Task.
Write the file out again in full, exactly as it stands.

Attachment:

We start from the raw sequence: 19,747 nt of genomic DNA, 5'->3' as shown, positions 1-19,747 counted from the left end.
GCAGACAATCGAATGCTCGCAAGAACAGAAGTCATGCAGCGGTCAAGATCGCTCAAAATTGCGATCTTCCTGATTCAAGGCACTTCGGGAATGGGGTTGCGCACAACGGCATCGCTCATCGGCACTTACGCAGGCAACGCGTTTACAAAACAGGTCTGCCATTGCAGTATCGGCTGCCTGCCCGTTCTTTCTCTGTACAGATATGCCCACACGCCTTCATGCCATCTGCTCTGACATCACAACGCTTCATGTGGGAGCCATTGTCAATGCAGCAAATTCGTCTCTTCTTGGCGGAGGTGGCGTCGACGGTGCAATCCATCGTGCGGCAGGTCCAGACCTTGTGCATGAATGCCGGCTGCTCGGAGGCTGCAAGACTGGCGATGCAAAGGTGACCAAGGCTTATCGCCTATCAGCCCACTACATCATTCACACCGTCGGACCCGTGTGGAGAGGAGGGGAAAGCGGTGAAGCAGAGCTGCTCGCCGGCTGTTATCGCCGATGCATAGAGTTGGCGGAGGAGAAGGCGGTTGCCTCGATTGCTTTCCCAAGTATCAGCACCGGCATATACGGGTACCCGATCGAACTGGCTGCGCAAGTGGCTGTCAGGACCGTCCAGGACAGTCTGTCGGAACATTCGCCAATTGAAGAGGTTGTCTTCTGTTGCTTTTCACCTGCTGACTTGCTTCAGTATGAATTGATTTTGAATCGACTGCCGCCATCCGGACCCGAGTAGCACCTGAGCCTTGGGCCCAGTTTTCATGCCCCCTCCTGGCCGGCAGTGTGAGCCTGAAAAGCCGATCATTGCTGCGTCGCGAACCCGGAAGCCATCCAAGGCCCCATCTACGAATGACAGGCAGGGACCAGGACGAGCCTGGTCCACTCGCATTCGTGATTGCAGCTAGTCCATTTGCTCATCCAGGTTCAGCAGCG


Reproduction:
We start from the raw sequence: 19,747 nt of genomic DNA, 5'->3' as shown, positions 1-19,747 counted from the left end.
GCAGACAATCGAATGCTCGCAAGAACAGAAGTCATGCAGCGGTCAAGATCGCTCAAAATTGCGATCTTCCTGATTCAAGGCACTTCGGGAATGGGGTTGCGCACAACGGCATCGCTCATCGGCACTTACGCAGGCAACGCGTTTACAAAACAGGTCTGCCATTGCAGTATCGGCTGCCTGCCCGTTCTTTCTCTGTACAGATATGCCCACACGCCTTCATGCCATCTGCTCTGACATCACAACGCTTCATGTGGGAGCCATTGTCAATGCAGCAAATTCGTCTCTTCTTGGCGGAGGTGGCGTCGACGGTGCAATCCATCGTGCGGCAGGTCCAGACCTTGTGCATGAATGCCGGCTGCTCGGAGGCTGCAAGACTGGCGATGCAAAGGTGACCAAGGCTTATCGCCTATCAGCCCACTACATCATTCACACCGTCGGACCCGTGTGGAGAGGAGGGGAAAGCGGTGAAGCAGAGCTGCTCGCCGGCTGTTATCGCCGATGCATAGAGTTGGCGGAGGAGAAGGCGGTTGCCTCGATTGCTTTCCCAAGTATCAGCACCGGCATATACGGGTACCCGATCGAACTGGCTGCGCAAGTGGCTGTCAGGACCGTCCAGGACAGTCTGTCGGAACATTCGCCAATTGAAGAGGTTGTCTTCTGTTGCTTTTCACCTGCTGACTTGCTTCAGTATGAATTGATTTTGAATCGACTGCCGCCATCCGGACCCGAGTAGCACCTGAGCCTTGGGCCCAGTTTTCATGCCCCCTCCTGGCCGGCAGTGTGAGCCTGAAAAGCCGATCATTGCTGCGTCGCGAACCCGGAAGCCATCCAAGGCCCCATCTACGAATGACAGGCAGGGACCAGGACGAGCCTGGTCCACTCGCATTCGTGATTGCAGCTAGTCCATTTGCTCATCCAGGTTCAGCAGCG